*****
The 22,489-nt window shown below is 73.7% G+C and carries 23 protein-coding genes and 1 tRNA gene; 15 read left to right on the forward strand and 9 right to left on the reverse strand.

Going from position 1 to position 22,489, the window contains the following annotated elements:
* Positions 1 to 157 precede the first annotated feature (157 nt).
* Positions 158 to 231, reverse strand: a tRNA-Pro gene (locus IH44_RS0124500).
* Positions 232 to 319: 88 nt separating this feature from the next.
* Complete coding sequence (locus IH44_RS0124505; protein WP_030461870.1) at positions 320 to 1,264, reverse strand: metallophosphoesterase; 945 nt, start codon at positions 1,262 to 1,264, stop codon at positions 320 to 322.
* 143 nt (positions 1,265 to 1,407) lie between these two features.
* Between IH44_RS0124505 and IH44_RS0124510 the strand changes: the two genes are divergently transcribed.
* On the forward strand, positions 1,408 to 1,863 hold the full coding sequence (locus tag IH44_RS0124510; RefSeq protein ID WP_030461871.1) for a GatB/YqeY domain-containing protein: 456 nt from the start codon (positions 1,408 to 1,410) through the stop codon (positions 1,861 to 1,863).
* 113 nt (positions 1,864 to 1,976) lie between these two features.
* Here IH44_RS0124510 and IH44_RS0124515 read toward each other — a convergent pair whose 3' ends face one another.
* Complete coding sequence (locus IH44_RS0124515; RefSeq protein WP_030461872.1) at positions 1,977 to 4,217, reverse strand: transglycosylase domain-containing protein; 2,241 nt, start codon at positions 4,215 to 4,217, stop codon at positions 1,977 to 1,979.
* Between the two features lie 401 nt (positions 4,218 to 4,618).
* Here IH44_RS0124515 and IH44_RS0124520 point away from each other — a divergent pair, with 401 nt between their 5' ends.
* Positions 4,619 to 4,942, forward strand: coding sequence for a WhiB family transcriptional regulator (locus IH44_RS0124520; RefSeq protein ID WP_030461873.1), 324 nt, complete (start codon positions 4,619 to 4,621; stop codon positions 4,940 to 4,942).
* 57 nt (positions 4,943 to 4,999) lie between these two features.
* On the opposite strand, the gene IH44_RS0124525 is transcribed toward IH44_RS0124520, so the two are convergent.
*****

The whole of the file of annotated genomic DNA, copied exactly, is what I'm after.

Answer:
The 22,489-nt window shown below is 73.7% G+C and carries 23 protein-coding genes and 1 tRNA gene; 15 read left to right on the forward strand and 9 right to left on the reverse strand.

Going from position 1 to position 22,489, the window contains the following annotated elements:
* Positions 1 to 157 precede the first annotated feature (157 nt).
* Positions 158 to 231, reverse strand: a tRNA-Pro gene (locus IH44_RS0124500).
* Positions 232 to 319: 88 nt separating this feature from the next.
* Complete coding sequence (locus IH44_RS0124505; protein WP_030461870.1) at positions 320 to 1,264, reverse strand: metallophosphoesterase; 945 nt, start codon at positions 1,262 to 1,264, stop codon at positions 320 to 322.
* 143 nt (positions 1,265 to 1,407) lie between these two features.
* Between IH44_RS0124505 and IH44_RS0124510 the strand changes: the two genes are divergently transcribed.
* On the forward strand, positions 1,408 to 1,863 hold the full coding sequence (locus tag IH44_RS0124510; RefSeq protein ID WP_030461871.1) for a GatB/YqeY domain-containing protein: 456 nt from the start codon (positions 1,408 to 1,410) through the stop codon (positions 1,861 to 1,863).
* 113 nt (positions 1,864 to 1,976) lie between these two features.
* Here IH44_RS0124510 and IH44_RS0124515 read toward each other — a convergent pair whose 3' ends face one another.
* Complete coding sequence (locus IH44_RS0124515; RefSeq protein WP_030461872.1) at positions 1,977 to 4,217, reverse strand: transglycosylase domain-containing protein; 2,241 nt, start codon at positions 4,215 to 4,217, stop codon at positions 1,977 to 1,979.
* Between the two features lie 401 nt (positions 4,218 to 4,618).
* Here IH44_RS0124515 and IH44_RS0124520 point away from each other — a divergent pair, with 401 nt between their 5' ends.
* Positions 4,619 to 4,942, forward strand: coding sequence for a WhiB family transcriptional regulator (locus IH44_RS0124520; RefSeq protein ID WP_030461873.1), 324 nt, complete (start codon positions 4,619 to 4,621; stop codon positions 4,940 to 4,942).
* 57 nt (positions 4,943 to 4,999) lie between these two features.
* On the opposite strand, the gene IH44_RS0124525 is transcribed toward IH44_RS0124520, so the two are convergent.